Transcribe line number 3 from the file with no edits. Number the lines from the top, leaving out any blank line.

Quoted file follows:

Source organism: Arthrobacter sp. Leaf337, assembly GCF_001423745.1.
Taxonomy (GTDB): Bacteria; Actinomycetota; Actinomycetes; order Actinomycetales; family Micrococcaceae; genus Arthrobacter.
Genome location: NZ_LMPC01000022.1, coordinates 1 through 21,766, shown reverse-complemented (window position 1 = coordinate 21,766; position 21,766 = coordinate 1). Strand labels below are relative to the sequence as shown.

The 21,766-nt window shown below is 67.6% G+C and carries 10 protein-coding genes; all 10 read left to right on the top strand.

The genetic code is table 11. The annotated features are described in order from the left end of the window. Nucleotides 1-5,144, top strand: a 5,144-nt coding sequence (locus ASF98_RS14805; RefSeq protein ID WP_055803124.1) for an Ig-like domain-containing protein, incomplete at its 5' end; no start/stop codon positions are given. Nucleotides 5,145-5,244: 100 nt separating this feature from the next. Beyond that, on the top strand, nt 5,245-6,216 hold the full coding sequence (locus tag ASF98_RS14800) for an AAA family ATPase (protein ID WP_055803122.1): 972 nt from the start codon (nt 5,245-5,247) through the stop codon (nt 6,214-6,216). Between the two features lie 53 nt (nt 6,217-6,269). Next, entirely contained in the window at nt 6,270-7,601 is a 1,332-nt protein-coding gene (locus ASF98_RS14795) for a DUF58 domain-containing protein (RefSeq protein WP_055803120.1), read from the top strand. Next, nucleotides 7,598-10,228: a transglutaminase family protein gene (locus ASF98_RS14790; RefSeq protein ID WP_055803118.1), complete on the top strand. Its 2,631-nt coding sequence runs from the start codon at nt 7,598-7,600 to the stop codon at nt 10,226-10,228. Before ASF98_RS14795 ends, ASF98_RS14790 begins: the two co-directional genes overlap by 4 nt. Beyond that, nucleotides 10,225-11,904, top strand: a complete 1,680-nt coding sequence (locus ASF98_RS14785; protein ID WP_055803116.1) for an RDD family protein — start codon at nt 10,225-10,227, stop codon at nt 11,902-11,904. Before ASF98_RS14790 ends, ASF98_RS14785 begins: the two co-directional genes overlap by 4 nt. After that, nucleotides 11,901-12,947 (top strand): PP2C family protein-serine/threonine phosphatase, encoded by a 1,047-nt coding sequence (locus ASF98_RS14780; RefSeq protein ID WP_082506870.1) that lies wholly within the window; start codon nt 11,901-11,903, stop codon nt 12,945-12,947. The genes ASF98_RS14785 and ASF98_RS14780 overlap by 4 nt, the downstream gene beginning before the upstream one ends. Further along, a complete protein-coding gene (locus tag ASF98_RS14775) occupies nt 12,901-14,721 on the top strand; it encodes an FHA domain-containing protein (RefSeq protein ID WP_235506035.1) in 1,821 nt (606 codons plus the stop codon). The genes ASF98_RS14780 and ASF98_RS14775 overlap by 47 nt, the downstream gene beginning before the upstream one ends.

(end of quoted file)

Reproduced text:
Genome location: NZ_LMPC01000022.1, coordinates 1 through 21,766, shown reverse-complemented (window position 1 = coordinate 21,766; position 21,766 = coordinate 1). Strand labels below are relative to the sequence as shown.